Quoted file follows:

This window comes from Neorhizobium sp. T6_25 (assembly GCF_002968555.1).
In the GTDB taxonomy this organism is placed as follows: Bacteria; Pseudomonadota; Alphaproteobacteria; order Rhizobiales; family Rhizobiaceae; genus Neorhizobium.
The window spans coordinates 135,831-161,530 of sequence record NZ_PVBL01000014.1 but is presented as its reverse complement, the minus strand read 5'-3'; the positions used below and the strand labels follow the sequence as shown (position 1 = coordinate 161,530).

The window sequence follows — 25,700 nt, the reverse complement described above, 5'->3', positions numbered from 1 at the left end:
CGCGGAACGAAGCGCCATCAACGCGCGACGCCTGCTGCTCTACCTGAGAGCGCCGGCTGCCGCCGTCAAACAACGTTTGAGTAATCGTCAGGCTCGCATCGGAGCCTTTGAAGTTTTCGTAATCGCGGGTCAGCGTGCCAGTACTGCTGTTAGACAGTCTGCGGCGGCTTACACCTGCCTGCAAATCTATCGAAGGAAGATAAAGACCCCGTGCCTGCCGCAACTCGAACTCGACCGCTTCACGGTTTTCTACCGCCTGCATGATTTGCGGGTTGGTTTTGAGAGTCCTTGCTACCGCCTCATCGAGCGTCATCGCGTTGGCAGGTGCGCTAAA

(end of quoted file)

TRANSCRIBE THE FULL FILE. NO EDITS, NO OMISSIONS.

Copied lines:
This window comes from Neorhizobium sp. T6_25 (assembly GCF_002968555.1).
In the GTDB taxonomy this organism is placed as follows: Bacteria; Pseudomonadota; Alphaproteobacteria; order Rhizobiales; family Rhizobiaceae; genus Neorhizobium.
The window spans coordinates 135,831-161,530 of sequence record NZ_PVBL01000014.1 but is presented as its reverse complement, the minus strand read 5'-3'; the positions used below and the strand labels follow the sequence as shown (position 1 = coordinate 161,530).

The window sequence follows — 25,700 nt, the reverse complement described above, 5'->3', positions numbered from 1 at the left end:
CGCGGAACGAAGCGCCATCAACGCGCGACGCCTGCTGCTCTACCTGAGAGCGCCGGCTGCCGCCGTCAAACAACGTTTGAGTAATCGTCAGGCTCGCATCGGAGCCTTTGAAGTTTTCGTAATCGCGGGTCAGCGTGCCAGTACTGCTGTTAGACAGTCTGCGGCGGCTTACACCTGCCTGCAAATCTATCGAAGGAAGATAAAGACCCCGTGCCTGCCGCAACTCGAACTCGACCGCTTCACGGTTTTCTACCGCCTGCATGATTTGCGGGTTGGTTTTGAGAGTCCTTGCTACCGCCTCATCGAGCGTCATCGCGTTGGCAGGTGCGCTAAA